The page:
Spartan was a series of low-cost, short-duration payloads launched from the Space Shuttle. The payloads were retrievable and reusable, and operated as autonomous sub-satellites.
Spartan-A served as a proof-of-concept for the Spartan series of payloads, as well as observing photon emission from galaxy clusters and the center of our own galaxy.
Spartan Halley was set to observe Comet Halley in ultraviolet light, but it was lost in the Challenger accident.
Spartan 201 flew five times. On its first two trips, Spartan 201-01 and Spartan 201-02, it carried two telescopes to study the sun’s extremely hot atmosphere, the corona, and its expansion into the solar wind, the constant outflow of material from the sun. The Ultraviolet Coronal Spectrometer measured ultraviolet light from neutral and ionized hydrogen in the sun’s corona to determine the temperature, speed, and density of particles in the corona. This type of observation is impossible from the ground, since Earth’s atmosphere blocks most ultraviolet light. The White Light Coronagraph used visible light observations to measure the density of electrons in the same region. Spartan 201-03 carried X-ray, far ultraviolet, and visible light instruments to study the sun’s tenuous atmosphere, the corona, as well as galactic structures. During the fourth flight, Spartan 201-04, a computer glitch made it impossible for Spartan 201 to control its spin. It was ultimately retrieved during a spacewalk. Spartan 201-05’s data was used to re-calibrate NASA’s Solar and Heliospheric Observatory, or SOHO.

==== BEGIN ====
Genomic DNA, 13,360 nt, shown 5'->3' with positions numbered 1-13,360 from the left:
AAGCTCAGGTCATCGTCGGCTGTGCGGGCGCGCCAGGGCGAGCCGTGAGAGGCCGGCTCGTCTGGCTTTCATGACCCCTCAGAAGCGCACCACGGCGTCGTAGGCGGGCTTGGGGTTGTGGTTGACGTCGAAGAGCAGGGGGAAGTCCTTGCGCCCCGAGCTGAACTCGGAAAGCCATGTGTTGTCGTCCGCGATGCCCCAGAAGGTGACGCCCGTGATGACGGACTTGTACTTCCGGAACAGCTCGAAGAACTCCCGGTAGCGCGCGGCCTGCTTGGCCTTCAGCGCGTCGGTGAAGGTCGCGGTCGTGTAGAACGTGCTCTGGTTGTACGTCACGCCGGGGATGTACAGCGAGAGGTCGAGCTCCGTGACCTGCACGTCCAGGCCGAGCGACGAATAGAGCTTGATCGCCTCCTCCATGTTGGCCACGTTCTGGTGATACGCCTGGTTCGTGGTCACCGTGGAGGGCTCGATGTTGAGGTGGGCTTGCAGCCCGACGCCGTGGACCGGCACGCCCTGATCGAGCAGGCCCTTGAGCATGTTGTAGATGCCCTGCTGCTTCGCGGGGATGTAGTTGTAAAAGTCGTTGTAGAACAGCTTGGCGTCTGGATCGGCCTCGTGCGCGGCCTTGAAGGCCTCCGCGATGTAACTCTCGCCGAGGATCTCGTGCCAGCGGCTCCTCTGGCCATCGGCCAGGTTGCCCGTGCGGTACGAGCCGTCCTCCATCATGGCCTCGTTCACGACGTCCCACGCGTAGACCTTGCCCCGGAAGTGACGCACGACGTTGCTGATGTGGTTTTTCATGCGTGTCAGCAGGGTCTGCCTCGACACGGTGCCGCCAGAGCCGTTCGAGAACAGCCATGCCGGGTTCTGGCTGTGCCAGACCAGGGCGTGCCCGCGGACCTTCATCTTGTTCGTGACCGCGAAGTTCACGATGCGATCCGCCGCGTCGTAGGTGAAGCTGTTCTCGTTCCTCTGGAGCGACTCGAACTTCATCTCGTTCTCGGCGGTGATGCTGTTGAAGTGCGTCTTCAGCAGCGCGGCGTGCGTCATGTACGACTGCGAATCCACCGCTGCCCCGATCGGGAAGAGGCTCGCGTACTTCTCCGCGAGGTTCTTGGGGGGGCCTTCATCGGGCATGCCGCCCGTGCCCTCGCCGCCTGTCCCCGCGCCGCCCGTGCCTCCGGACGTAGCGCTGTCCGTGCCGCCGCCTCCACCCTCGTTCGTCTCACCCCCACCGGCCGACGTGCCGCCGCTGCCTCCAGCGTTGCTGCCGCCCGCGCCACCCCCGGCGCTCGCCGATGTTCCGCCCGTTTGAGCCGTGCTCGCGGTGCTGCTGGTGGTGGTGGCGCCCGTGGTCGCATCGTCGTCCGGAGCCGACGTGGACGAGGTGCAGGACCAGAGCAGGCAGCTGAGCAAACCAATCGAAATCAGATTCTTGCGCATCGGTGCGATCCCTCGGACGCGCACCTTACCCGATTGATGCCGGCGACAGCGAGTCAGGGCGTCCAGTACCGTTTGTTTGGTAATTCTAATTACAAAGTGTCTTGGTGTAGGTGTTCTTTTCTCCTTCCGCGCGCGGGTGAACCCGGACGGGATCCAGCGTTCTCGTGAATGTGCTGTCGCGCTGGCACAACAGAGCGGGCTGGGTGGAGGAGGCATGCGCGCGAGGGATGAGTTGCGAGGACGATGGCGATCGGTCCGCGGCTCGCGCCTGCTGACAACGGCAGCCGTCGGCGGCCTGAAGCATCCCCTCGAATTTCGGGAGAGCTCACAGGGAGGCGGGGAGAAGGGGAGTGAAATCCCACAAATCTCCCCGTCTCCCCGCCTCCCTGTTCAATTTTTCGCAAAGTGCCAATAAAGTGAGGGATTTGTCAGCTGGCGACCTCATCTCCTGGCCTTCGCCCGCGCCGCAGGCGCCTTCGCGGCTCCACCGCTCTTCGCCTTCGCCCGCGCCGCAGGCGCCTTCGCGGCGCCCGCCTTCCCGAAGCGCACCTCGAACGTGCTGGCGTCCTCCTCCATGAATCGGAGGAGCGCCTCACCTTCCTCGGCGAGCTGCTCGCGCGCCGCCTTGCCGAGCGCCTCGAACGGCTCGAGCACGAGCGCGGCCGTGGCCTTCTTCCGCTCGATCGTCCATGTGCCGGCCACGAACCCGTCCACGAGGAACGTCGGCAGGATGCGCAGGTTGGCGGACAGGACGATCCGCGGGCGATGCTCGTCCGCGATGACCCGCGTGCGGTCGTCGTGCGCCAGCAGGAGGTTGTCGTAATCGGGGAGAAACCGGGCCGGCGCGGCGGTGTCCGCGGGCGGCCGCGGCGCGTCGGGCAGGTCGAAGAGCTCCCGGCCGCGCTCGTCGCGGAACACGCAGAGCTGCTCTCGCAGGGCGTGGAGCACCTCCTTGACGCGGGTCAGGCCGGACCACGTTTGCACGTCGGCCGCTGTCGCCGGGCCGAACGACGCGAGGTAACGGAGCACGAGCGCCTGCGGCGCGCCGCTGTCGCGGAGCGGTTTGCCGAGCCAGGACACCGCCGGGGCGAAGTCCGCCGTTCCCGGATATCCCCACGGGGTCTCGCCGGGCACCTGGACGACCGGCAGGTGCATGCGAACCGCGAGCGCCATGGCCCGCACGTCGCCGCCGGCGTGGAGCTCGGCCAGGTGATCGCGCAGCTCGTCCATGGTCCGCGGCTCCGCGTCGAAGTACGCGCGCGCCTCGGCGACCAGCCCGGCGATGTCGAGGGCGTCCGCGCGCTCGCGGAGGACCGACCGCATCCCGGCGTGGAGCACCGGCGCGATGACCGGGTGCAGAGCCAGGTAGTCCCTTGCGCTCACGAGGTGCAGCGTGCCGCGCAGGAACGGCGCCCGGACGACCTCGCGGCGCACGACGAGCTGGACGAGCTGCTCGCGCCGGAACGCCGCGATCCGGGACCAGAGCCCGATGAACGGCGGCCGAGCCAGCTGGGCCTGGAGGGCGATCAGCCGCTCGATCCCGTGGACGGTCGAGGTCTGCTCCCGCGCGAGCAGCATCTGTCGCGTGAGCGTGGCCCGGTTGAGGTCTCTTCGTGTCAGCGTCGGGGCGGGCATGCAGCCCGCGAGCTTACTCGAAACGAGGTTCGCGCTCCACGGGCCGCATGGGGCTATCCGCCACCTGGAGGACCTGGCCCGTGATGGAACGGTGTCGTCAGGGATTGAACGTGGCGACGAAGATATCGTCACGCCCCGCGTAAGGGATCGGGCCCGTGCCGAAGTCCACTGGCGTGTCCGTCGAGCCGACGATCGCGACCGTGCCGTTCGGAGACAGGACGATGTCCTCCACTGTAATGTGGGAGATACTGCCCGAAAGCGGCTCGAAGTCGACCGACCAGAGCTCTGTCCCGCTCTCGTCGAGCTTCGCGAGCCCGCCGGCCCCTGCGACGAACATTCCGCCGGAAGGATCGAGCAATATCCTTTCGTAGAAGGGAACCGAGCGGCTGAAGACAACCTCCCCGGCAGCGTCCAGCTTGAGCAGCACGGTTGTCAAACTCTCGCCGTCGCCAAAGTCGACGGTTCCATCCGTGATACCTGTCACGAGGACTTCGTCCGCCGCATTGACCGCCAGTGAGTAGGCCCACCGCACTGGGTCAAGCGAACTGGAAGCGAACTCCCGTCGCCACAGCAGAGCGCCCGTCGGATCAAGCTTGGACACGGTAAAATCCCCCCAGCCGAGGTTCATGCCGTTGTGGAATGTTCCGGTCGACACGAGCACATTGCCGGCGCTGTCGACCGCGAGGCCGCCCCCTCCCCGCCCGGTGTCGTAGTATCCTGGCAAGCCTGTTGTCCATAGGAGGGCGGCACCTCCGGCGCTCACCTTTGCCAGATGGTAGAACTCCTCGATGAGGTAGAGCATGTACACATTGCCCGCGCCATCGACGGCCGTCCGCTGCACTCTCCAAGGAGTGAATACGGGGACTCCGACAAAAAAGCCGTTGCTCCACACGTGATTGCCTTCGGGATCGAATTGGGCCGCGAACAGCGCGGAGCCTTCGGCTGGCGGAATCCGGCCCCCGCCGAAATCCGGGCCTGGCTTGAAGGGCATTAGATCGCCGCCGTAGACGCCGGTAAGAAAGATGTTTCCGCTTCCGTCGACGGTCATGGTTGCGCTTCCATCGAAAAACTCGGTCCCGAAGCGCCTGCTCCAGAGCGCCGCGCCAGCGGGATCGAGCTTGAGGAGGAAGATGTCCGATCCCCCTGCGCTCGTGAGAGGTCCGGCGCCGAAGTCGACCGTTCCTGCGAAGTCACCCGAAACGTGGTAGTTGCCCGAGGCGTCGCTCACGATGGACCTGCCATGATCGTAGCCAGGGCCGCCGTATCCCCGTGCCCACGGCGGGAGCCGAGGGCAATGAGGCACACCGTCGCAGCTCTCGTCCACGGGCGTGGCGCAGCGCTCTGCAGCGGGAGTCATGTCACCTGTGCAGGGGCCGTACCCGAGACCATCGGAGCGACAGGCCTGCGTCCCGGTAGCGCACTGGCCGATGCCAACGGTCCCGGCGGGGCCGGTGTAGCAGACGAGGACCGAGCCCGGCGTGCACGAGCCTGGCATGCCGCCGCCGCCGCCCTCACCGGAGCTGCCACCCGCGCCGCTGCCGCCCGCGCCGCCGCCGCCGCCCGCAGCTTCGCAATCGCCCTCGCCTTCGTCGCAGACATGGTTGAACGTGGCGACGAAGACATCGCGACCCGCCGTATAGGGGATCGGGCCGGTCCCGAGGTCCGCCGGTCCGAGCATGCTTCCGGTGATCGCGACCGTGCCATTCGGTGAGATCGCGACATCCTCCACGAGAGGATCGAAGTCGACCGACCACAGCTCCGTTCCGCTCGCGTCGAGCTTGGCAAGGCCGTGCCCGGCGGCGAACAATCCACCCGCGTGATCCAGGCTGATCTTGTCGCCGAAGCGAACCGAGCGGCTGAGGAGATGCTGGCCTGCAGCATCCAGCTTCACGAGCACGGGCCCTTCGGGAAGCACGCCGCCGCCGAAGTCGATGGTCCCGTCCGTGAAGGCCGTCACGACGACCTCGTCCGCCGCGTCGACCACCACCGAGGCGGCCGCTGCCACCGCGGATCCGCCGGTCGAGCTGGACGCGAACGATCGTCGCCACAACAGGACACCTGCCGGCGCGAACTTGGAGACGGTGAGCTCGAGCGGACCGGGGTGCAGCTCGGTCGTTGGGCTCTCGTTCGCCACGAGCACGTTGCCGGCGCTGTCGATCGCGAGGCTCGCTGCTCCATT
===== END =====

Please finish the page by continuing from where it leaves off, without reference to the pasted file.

Spartan 204 observed galactic dust clouds in wavelengths of far ultraviolet, a type of light that is invisible to our eyes.